12 Best Peanut Oil Substitutes

Peanut Oil

Peanut oil is hailed as one of the best oils for deep frying due to its high smoke point. It is also one of the few oils that smell and taste great, which makes your cooking taste even better. But not everyone has access to peanut oil.

This oil is rich in vitamin E, a powerful antioxidant. Therefore, it may help lower risks for heart disease, improve insulin sensitivity, aid in weight loss, stop cancer, and much more. When used topically, it can help with skin disorders such as eczema, scalp crusting, etc.

Despite these benefits, peanut oil is not safe for everyone, especially for those who have peanut allergies. It may cause anaphylaxis which is dangerous and can be deadly. Inflammation is also a concern because of its high omega-6 content. It is also prone to oxidation, which may boost the risk of some diseases.

Peanut oil has a high smoke point of 437°F (225° C). This is why it is most commonly used in frying food.

Maybe your local grocery store is out of peanut oil. Maybe you’re just allergic to peanuts. Either way, you need a peanut oil substitute. That’s why this article sums up all the possible cooking oil replacement options you can ever hope for.

The best peanut oil substitutes include canola oil, safflower oil, sunflower oil, refined olive oil, corn oil, almond oil, or some of the following substitutes.

You can use the next replacements for deep frying, sautéing, making confits, and basically every other culinary use for cooking oil. That said, let’s help you find a great substitute for peanut oil.

Best Peanut Oil Substitutes

Peanut oil, also known as groundnut oil, is derived from the edible seeds of the peanut plant.

Peanut oil has many potential health benefits. However, some experts have also issued warnings against its use due to its potential side effects. They advise using alternative types instead.

If you’re trying to cut out peanut oil from your diet, perhaps you don’t want to risk your peanut allergy or peanuts making you break out, there are alternatives available.

1. Canola Oil

Canola oil

Widely available and inexpensive, canola oil is a great substitute for peanut oil. It has a neutral flavor, making it a good option for salad dressing.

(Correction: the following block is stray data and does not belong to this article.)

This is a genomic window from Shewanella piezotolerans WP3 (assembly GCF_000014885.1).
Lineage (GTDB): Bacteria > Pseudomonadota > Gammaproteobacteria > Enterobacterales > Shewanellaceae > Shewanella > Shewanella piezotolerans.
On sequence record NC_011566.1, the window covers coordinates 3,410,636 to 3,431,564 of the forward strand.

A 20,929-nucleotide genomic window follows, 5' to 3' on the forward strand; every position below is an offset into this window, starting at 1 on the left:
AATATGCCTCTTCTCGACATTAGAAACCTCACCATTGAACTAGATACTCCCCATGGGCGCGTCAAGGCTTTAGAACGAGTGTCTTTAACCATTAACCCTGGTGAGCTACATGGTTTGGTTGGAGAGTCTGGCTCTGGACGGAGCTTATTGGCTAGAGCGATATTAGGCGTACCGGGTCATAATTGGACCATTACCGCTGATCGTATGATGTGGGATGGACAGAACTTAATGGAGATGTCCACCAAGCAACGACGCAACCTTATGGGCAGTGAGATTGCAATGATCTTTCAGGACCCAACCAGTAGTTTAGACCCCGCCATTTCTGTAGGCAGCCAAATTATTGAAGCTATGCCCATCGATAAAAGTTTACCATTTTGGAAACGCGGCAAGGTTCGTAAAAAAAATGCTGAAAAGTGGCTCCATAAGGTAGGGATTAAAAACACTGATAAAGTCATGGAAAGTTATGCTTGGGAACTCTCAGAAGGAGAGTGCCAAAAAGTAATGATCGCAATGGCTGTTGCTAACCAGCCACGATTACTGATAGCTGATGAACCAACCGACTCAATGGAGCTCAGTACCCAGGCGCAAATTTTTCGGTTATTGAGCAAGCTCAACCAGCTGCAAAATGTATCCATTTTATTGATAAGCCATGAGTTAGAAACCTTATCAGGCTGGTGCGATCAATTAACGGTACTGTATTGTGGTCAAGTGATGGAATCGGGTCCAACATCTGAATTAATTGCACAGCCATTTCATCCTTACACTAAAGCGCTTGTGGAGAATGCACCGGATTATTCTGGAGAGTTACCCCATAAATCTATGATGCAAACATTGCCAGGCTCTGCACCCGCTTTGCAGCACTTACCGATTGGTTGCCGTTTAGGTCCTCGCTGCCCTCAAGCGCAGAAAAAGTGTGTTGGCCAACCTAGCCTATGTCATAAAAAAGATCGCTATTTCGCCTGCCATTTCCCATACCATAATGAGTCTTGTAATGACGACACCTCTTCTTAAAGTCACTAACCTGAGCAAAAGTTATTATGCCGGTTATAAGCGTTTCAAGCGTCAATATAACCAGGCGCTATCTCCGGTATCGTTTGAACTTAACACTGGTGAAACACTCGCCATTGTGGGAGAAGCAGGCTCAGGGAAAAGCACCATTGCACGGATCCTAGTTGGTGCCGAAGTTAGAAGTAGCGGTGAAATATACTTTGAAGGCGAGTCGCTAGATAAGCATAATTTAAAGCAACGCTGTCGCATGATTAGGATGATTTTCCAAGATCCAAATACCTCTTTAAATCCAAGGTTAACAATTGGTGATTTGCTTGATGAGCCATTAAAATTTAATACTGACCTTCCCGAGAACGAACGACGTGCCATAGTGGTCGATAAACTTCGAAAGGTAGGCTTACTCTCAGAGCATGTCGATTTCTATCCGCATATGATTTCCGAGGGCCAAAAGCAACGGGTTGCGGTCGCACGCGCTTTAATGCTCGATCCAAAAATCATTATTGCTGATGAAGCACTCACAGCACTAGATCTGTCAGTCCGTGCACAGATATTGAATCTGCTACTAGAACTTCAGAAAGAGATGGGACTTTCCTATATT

The smoke point of canola oil is around 400º F, which is slightly lower than peanut oil but still high enough to use for deep frying or stir-frying.

2. Safflower Oil


Made from the seeds of the safflower plant, refined safflower oil has a very high smoke point (510º F) and almost no detectable flavor.

It’s a good oil for deep-frying or high heat cooking. However, It is usually more expensive than peanut oil.

3. Sunflower Oil

Sunflower Oil

Sunflower oil is easy to find in stores and fairly affordable. It has a neutral flavor, making it a good option for most recipes. Its smoke point is around 440º F.

4. Refined, Light, Or Blended Olive Oil

Olive oil

Light, also known as refined or blended olive oil, is different than extra virgin olive oil. Refined olive oil undergoes additional processing that usually involves high heat and/or chemicals that diminish the flavor and odor of the olive oil.

Sometimes, extra virgin olive oil is blended back in to add flavor. You can also find a refined olive oil that is blended with canola or other vegetable oils.

The neutral flavor and fairly high smoke point (around 460º F) of light olive oil can make refined/light olive oil a fine substitute for peanut oil.

5. Corn Oil

Corn Oil

Cheap and easy to find, corn oil is also a good alternative to peanut oil. The flavor is neutral. It can be used with high heat and the smoke point is the same as peanut oil (450º F).

6. Almond Oil

Almond Oil

This is a pricier alternative, but it is by far a much healthier choice compared to other oils on this list. It contains healthy fats that lower bad cholesterol and increase good cholesterol.